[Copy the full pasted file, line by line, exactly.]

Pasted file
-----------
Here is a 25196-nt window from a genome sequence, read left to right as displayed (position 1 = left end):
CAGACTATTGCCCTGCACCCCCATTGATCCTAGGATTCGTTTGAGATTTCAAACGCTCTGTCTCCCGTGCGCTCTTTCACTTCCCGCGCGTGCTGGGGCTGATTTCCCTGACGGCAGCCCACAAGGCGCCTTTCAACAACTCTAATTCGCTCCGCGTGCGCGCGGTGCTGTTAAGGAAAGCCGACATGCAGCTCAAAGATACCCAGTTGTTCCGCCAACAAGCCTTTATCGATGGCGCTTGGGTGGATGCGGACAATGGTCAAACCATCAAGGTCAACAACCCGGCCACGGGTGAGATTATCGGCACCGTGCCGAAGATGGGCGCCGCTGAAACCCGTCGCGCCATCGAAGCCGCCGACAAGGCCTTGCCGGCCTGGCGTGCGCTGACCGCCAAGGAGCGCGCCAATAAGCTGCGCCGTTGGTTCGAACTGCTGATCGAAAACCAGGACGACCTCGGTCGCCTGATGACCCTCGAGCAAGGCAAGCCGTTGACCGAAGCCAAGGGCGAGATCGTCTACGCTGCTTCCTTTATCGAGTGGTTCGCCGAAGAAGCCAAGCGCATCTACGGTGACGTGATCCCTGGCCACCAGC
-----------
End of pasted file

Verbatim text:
Here is a 25196-nt window from a genome sequence, read left to right as displayed (position 1 = left end):
CAGACTATTGCCCTGCACCCCCATTGATCCTAGGATTCGTTTGAGATTTCAAACGCTCTGTCTCCCGTGCGCTCTTTCACTTCCCGCGCGTGCTGGGGCTGATTTCCCTGACGGCAGCCCACAAGGCGCCTTTCAACAACTCTAATTCGCTCCGCGTGCGCGCGGTGCTGTTAAGGAAAGCCGACATGCAGCTCAAAGATACCCAGTTGTTCCGCCAACAAGCCTTTATCGATGGCGCTTGGGTGGATGCGGACAATGGTCAAACCATCAAGGTCAACAACCCGGCCACGGGTGAGATTATCGGCACCGTGCCGAAGATGGGCGCCGCTGAAACCCGTCGCGCCATCGAAGCCGCCGACAAGGCCTTGCCGGCCTGGCGTGCGCTGACCGCCAAGGAGCGCGCCAATAAGCTGCGCCGTTGGTTCGAACTGCTGATCGAAAACCAGGACGACCTCGGTCGCCTGATGACCCTCGAGCAAGGCAAGCCGTTGACCGAAGCCAAGGGCGAGATCGTCTACGCTGCTTCCTTTATCGAGTGGTTCGCCGAAGAAGCCAAGCGCATCTACGGTGACGTGATCCCTGGCCACCAGC